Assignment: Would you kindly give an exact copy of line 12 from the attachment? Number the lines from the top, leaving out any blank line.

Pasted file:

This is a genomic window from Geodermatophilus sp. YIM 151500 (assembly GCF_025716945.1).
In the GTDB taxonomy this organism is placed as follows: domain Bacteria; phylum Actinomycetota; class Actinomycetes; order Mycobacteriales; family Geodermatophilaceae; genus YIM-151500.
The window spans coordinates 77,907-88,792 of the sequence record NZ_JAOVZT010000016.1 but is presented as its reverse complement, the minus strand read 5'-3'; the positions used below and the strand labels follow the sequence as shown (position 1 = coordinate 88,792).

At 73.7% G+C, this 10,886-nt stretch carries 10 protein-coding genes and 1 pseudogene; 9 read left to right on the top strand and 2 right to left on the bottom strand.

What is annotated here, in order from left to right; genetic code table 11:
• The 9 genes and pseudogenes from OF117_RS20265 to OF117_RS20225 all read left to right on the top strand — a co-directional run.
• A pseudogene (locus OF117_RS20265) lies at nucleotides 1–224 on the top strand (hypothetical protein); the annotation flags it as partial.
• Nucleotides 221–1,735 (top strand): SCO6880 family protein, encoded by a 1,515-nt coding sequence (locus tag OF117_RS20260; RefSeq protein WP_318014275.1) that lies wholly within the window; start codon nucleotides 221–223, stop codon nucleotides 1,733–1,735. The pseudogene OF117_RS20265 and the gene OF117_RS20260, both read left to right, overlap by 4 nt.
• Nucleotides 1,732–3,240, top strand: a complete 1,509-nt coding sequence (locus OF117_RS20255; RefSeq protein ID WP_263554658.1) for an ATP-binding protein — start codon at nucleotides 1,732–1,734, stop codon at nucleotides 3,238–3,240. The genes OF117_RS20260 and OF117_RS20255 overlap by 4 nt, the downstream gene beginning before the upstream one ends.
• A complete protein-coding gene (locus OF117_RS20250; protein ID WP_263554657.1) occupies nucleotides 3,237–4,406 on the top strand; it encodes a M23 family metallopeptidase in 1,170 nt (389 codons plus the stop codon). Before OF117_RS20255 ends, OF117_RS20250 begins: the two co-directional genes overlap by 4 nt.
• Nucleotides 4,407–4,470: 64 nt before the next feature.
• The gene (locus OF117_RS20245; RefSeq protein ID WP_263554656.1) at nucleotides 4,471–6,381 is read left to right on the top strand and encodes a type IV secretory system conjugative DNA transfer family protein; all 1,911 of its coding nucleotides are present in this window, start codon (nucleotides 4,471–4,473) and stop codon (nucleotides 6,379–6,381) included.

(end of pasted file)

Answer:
• The gene (locus OF117_RS20245; RefSeq protein ID WP_263554656.1) at nucleotides 4,471–6,381 is read left to right on the top strand and encodes a type IV secretory system conjugative DNA transfer family protein; all 1,911 of its coding nucleotides are present in this window, start codon (nucleotides 4,471–4,473) and stop codon (nucleotides 6,379–6,381) included.